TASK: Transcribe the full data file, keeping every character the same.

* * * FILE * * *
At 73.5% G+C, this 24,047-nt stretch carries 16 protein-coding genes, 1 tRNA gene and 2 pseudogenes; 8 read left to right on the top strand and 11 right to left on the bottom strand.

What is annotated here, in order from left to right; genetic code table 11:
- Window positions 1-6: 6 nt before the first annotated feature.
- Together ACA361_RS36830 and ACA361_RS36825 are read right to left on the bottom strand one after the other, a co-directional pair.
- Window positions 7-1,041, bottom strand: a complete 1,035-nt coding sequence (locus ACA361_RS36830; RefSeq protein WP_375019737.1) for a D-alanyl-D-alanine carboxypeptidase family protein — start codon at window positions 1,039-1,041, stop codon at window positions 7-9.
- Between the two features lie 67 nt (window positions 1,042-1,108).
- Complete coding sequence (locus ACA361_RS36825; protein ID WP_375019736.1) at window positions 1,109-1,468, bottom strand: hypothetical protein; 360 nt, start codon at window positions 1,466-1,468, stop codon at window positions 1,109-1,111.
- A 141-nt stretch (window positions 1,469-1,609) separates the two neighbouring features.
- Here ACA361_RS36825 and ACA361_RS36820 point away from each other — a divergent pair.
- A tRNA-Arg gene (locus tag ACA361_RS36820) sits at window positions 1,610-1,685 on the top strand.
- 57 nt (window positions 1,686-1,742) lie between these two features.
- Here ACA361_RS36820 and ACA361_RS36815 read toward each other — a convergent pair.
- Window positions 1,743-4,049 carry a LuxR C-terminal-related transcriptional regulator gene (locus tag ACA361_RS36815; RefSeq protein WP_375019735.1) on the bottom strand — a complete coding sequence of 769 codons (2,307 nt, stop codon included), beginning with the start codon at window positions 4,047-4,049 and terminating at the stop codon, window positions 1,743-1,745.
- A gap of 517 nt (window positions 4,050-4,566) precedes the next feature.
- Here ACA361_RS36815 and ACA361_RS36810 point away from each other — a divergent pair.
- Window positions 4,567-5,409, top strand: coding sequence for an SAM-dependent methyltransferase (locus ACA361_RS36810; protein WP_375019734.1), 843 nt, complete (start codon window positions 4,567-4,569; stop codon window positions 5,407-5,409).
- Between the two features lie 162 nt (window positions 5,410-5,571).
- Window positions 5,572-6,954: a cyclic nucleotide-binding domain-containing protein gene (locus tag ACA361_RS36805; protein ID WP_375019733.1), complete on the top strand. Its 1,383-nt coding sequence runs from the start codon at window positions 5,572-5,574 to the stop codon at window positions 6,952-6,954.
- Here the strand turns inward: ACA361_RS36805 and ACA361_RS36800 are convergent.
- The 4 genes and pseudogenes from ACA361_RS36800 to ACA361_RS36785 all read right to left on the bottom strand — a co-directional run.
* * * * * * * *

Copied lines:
At 73.5% G+C, this 24,047-nt stretch carries 16 protein-coding genes, 1 tRNA gene and 2 pseudogenes; 8 read left to right on the top strand and 11 right to left on the bottom strand.

What is annotated here, in order from left to right; genetic code table 11:
- Window positions 1-6: 6 nt before the first annotated feature.
- Together ACA361_RS36830 and ACA361_RS36825 are read right to left on the bottom strand one after the other, a co-directional pair.
- Window positions 7-1,041, bottom strand: a complete 1,035-nt coding sequence (locus ACA361_RS36830; RefSeq protein WP_375019737.1) for a D-alanyl-D-alanine carboxypeptidase family protein — start codon at window positions 1,039-1,041, stop codon at window positions 7-9.
- Between the two features lie 67 nt (window positions 1,042-1,108).
- Complete coding sequence (locus ACA361_RS36825; protein ID WP_375019736.1) at window positions 1,109-1,468, bottom strand: hypothetical protein; 360 nt, start codon at window positions 1,466-1,468, stop codon at window positions 1,109-1,111.
- A 141-nt stretch (window positions 1,469-1,609) separates the two neighbouring features.
- Here ACA361_RS36825 and ACA361_RS36820 point away from each other — a divergent pair.
- A tRNA-Arg gene (locus tag ACA361_RS36820) sits at window positions 1,610-1,685 on the top strand.
- 57 nt (window positions 1,686-1,742) lie between these two features.
- Here ACA361_RS36820 and ACA361_RS36815 read toward each other — a convergent pair.
- Window positions 1,743-4,049 carry a LuxR C-terminal-related transcriptional regulator gene (locus tag ACA361_RS36815; RefSeq protein WP_375019735.1) on the bottom strand — a complete coding sequence of 769 codons (2,307 nt, stop codon included), beginning with the start codon at window positions 4,047-4,049 and terminating at the stop codon, window positions 1,743-1,745.
- A gap of 517 nt (window positions 4,050-4,566) precedes the next feature.
- Here ACA361_RS36815 and ACA361_RS36810 point away from each other — a divergent pair.
- Window positions 4,567-5,409, top strand: coding sequence for an SAM-dependent methyltransferase (locus ACA361_RS36810; protein WP_375019734.1), 843 nt, complete (start codon window positions 4,567-4,569; stop codon window positions 5,407-5,409).
- Between the two features lie 162 nt (window positions 5,410-5,571).
- Window positions 5,572-6,954: a cyclic nucleotide-binding domain-containing protein gene (locus tag ACA361_RS36805; protein ID WP_375019733.1), complete on the top strand. Its 1,383-nt coding sequence runs from the start codon at window positions 5,572-5,574 to the stop codon at window positions 6,952-6,954.
- Here the strand turns inward: ACA361_RS36805 and ACA361_RS36800 are convergent.
- The 4 genes and pseudogenes from ACA361_RS36800 to ACA361_RS36785 all read right to left on the bottom strand — a co-directional run.